Small Changes, Big Difference: Pump Parts and Milk Expression

Judy, our resident breast pump expert, asked me if I would test out some new valves that Ameda has released to improve their pump efficiency. I currently don’t own an Ameda pump, so she lent me the store’s demo pump, parts, and valves. Why would a store owner go to such trouble for a blog post about tiny valves? Because pump parts can drastically affect a pump’s efficiency.¬†breastpump flange

We wrote last week about testing the efficiency of the pump and parts with a device A Mother’s Boutique keeps in-house. Using the machine, the pump efficiency increased 15% with the new valves.

As Judy mentioned, much like we frequently change the oil in our car, we need to change the valves and tubes on our breastpumps every few months to optimize performance.

So how did that work out for me at home?

I generally produce 2.5 ounces of milk during a pumping session. My baby is 12 weeks old and we aren’t separated, so this is my output during his nap. I found this output consistent when I used the old, white version of the Ameda valves.

I also found this output consistent when I switched to the new, clear valves. Ameda suggests that the new valves’ true improvements aren’t noticeable until the pump has been in use for some time–the clear valves stand up better to normal wear and tear from using and washing. I might have to test the valves for a few weeks to really notice anything significant.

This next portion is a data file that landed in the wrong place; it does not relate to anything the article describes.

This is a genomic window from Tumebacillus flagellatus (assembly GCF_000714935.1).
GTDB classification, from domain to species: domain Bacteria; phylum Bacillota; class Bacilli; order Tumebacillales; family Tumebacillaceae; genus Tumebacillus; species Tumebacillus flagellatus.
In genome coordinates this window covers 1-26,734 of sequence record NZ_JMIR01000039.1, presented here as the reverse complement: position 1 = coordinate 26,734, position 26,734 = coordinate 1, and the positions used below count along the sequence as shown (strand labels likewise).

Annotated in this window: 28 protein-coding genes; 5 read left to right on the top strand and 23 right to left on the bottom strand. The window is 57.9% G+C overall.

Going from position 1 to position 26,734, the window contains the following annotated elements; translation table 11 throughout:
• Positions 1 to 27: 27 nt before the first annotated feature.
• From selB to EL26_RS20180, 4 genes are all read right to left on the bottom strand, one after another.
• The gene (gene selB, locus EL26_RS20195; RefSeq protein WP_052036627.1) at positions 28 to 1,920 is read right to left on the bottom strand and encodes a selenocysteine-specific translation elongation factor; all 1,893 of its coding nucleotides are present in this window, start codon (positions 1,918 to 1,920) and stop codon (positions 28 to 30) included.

BUT! And this is exciting. The FLANGES made a world of difference for my pumping output.

The pump comes with a standard, 25mm flange. I have a large, large bust and suspected these flanges were the incorrect size. When I switched to a 28.5mm flange, I got 4.5 ounces per pumping session (with both old and new valves).

Do you see how that’s almost double the milk output?


The takeaway here is that the small parts of a breastpump make a huge difference in its performance.

I thought I would notice a small difference, but had no idea how significant a change I’d see when I switched flanges.

If you suspect your flanges are the incorrect size for your breasts, a good first step would be to consult the manufacturer to see how the flanges should fit for that brand of pump. Ameda offers up to 7 sizes of flanges for moms and A Mother’s Boutique sells several different products to help with flange fit and comfort.

Just as a poor latch can drastically affect milk transfer from breast to baby, a poor flange fit can clearly affect milk output from a breastpump. Many mothers jump to conclusions about their own milk supply when really, their breastpump or parts might be in need of a tuneup or custom fitting.

Did you switch pump parts and notice a drastic change in your milk output? Leave us a comment to share your experience!

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